Getting Away from Generic Resumes and Increasing Your Potential for Specific Employment Opportunities

Avoid Generic Resumes

Most people develop typical, generic employment resumes that are often headlined with a basic cover-letter, a generally desired occupation, basic job descriptions and a general break down of previous experiences that should help qualify them for most industry-related job opportunities. Often, the common goal of the job-seeker is to circulate the generic resume to as many employers as possible, in hopes of luring recruiters and qualifying themselves for the maximum number of available job opportunities. One can simply refer to this as, 'the numbers game' towards seeking employment. But, are the long term results exactly what you want out of your next career move?

Truth is, many recruiters interest are more captured by the particular resume that specifically list a more direct cover-letter, customized employment goals and qualifications that more readily identify with the particular job descriptions and requirements listed and advertised by their firm's recruiter.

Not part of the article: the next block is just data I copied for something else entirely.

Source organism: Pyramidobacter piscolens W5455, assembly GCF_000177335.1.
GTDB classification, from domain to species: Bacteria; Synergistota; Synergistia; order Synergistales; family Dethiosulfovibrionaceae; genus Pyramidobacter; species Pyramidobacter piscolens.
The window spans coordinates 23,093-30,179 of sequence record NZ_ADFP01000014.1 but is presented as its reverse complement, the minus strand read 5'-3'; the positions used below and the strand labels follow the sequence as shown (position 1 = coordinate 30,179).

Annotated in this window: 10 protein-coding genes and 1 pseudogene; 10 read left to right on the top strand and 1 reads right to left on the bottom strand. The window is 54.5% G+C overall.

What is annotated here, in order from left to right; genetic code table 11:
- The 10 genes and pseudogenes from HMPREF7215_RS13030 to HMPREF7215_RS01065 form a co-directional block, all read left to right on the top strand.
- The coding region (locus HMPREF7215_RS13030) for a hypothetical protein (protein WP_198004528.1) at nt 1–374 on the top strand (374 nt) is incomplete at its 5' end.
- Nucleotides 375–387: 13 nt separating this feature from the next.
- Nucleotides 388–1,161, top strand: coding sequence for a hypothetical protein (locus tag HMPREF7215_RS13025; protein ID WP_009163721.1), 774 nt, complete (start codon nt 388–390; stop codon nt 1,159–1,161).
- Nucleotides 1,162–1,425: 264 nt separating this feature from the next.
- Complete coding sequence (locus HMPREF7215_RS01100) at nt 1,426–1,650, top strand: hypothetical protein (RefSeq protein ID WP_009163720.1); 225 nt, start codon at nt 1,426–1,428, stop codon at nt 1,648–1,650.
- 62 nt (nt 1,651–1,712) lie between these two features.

In many cases, if there is a particular job opportunity with a firm that you feel directly speaks to you, one should custom tailor their particular resume to speak directly to the opportunity.

The following represents a list of ways to possibly improve your odds of getting noticed for specific job opportunities by custom tailoring your application.

Be specific in the job search

When listing key-words to identify job opportunities, list as many words that truly speak to your desired goals and qualifications. For example, instead of just using the word "sales," in a company's job search, try using additional words such as: account executive, client management, self-generated leads, cold-calling, presidents club, commissions, security clearance and producer. This may help to identify that specific job opportunity that is more in tuned to your short and long-term career goals. There is generally no limit to word searches, so don't hesitate to be more specific.